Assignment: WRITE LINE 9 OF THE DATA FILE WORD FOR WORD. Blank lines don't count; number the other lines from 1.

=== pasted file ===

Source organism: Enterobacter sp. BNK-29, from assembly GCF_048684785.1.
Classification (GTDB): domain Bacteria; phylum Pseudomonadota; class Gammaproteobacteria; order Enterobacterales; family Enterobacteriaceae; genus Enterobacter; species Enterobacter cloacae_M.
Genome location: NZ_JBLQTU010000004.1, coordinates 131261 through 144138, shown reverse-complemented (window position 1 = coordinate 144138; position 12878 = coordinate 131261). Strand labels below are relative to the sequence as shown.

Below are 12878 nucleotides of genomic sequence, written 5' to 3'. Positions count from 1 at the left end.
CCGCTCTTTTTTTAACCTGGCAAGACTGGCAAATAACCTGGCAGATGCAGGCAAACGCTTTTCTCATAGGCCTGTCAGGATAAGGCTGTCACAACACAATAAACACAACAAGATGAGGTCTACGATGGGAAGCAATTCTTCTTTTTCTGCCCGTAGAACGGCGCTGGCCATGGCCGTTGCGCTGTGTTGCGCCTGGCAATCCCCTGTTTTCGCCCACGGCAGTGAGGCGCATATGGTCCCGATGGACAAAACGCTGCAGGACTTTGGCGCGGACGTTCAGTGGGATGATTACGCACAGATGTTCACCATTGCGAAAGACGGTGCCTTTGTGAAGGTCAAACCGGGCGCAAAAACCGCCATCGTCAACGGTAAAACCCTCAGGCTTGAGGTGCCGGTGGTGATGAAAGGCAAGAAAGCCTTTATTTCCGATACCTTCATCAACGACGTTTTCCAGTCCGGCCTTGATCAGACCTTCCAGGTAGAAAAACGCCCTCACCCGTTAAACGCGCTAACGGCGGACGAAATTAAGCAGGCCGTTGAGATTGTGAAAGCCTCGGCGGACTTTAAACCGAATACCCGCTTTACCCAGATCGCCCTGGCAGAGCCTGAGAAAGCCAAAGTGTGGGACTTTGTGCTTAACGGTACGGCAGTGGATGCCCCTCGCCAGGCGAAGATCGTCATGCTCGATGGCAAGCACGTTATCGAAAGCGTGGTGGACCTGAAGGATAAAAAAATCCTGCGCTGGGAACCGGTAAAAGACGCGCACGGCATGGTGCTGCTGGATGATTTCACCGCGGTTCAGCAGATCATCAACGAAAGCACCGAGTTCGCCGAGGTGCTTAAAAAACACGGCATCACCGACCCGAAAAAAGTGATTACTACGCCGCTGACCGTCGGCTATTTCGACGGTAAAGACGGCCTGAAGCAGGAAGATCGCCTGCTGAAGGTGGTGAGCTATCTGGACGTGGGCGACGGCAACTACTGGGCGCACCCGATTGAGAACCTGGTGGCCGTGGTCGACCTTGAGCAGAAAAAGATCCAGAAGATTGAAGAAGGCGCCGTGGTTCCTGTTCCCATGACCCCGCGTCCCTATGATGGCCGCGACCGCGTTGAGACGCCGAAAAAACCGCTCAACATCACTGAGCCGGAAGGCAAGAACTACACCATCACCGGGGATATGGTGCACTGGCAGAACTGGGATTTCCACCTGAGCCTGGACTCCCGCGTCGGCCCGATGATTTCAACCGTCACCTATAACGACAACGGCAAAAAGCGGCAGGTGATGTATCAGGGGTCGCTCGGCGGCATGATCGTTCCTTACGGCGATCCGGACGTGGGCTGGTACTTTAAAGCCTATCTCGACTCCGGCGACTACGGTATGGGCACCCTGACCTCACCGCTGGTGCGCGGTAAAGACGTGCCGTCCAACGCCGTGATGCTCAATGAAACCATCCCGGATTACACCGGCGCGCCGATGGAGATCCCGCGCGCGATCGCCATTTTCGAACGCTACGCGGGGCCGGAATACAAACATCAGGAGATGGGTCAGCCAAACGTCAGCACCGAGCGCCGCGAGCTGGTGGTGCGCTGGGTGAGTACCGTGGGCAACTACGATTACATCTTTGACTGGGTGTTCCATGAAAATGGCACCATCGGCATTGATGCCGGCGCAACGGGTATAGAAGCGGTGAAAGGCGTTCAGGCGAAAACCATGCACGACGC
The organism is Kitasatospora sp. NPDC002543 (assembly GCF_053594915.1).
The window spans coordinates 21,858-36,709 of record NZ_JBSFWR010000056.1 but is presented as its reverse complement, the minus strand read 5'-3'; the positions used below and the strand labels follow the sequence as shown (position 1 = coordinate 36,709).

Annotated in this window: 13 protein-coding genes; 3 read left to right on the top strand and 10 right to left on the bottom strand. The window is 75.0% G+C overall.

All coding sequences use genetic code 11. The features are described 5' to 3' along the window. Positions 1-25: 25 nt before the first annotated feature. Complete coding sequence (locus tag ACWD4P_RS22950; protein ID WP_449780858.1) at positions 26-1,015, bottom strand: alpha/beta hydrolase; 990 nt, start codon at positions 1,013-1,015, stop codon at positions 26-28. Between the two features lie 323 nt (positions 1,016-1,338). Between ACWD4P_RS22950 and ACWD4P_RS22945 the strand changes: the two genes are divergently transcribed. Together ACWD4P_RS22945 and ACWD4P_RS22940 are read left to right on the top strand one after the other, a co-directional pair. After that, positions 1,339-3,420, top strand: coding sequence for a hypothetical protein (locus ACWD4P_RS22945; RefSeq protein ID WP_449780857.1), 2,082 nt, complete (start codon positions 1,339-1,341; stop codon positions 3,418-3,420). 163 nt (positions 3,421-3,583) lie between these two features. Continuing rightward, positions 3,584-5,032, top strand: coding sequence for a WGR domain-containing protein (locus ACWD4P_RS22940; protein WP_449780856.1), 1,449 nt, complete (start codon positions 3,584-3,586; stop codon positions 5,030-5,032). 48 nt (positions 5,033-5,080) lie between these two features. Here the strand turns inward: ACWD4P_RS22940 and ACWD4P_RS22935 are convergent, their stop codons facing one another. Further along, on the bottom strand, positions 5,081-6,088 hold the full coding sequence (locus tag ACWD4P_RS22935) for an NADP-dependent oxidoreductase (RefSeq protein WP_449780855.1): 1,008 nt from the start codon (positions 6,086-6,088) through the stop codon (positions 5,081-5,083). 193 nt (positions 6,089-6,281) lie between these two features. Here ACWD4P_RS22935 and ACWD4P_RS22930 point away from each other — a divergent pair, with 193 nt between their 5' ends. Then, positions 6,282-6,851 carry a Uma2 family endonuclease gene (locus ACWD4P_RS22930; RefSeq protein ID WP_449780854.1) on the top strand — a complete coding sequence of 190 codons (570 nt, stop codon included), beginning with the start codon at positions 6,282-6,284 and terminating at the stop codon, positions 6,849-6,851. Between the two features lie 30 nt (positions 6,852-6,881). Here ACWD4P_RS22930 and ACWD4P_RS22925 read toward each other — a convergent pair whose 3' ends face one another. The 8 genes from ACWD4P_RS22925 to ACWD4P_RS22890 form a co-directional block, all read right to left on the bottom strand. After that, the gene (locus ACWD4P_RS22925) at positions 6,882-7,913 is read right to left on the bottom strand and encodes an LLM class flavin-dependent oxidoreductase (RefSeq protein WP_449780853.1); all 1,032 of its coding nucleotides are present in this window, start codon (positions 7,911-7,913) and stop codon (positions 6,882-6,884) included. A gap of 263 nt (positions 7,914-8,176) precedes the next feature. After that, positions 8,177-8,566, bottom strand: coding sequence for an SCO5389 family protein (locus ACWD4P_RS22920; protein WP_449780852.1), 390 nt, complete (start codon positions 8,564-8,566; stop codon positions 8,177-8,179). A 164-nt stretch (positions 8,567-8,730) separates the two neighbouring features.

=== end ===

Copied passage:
All coding sequences use genetic code 11. The features are described 5' to 3' along the window. Positions 1-25: 25 nt before the first annotated feature. Complete coding sequence (locus tag ACWD4P_RS22950; protein ID WP_449780858.1) at positions 26-1,015, bottom strand: alpha/beta hydrolase; 990 nt, start codon at positions 1,013-1,015, stop codon at positions 26-28. Between the two features lie 323 nt (positions 1,016-1,338). Between ACWD4P_RS22950 and ACWD4P_RS22945 the strand changes: the two genes are divergently transcribed. Together ACWD4P_RS22945 and ACWD4P_RS22940 are read left to right on the top strand one after the other, a co-directional pair. After that, positions 1,339-3,420, top strand: coding sequence for a hypothetical protein (locus ACWD4P_RS22945; RefSeq protein ID WP_449780857.1), 2,082 nt, complete (start codon positions 1,339-1,341; stop codon positions 3,418-3,420). 163 nt (positions 3,421-3,583) lie between these two features. Continuing rightward, positions 3,584-5,032, top strand: coding sequence for a WGR domain-containing protein (locus ACWD4P_RS22940; protein WP_449780856.1), 1,449 nt, complete (start codon positions 3,584-3,586; stop codon positions 5,030-5,032). 48 nt (positions 5,033-5,080) lie between these two features. Here the strand turns inward: ACWD4P_RS22940 and ACWD4P_RS22935 are convergent, their stop codons facing one another. Further along, on the bottom strand, positions 5,081-6,088 hold the full coding sequence (locus tag ACWD4P_RS22935) for an NADP-dependent oxidoreductase (RefSeq protein WP_449780855.1): 1,008 nt from the start codon (positions 6,086-6,088) through the stop codon (positions 5,081-5,083). 193 nt (positions 6,089-6,281) lie between these two features. Here ACWD4P_RS22935 and ACWD4P_RS22930 point away from each other — a divergent pair, with 193 nt between their 5' ends. Then, positions 6,282-6,851 carry a Uma2 family endonuclease gene (locus ACWD4P_RS22930; RefSeq protein ID WP_449780854.1) on the top strand — a complete coding sequence of 190 codons (570 nt, stop codon included), beginning with the start codon at positions 6,282-6,284 and terminating at the stop codon, positions 6,849-6,851. Between the two features lie 30 nt (positions 6,852-6,881). Here ACWD4P_RS22930 and ACWD4P_RS22925 read toward each other — a convergent pair whose 3' ends face one another. The 8 genes from ACWD4P_RS22925 to ACWD4P_RS22890 form a co-directional block, all read right to left on the bottom strand. After that, the gene (locus ACWD4P_RS22925) at positions 6,882-7,913 is read right to left on the bottom strand and encodes an LLM class flavin-dependent oxidoreductase (RefSeq protein WP_449780853.1); all 1,032 of its coding nucleotides are present in this window, start codon (positions 7,911-7,913) and stop codon (positions 6,882-6,884) included. A gap of 263 nt (positions 7,914-8,176) precedes the next feature. After that, positions 8,177-8,566, bottom strand: coding sequence for an SCO5389 family protein (locus ACWD4P_RS22920; protein WP_449780852.1), 390 nt, complete (start codon positions 8,564-8,566; stop codon positions 8,177-8,179). A 164-nt stretch (positions 8,567-8,730) separates the two neighbouring features.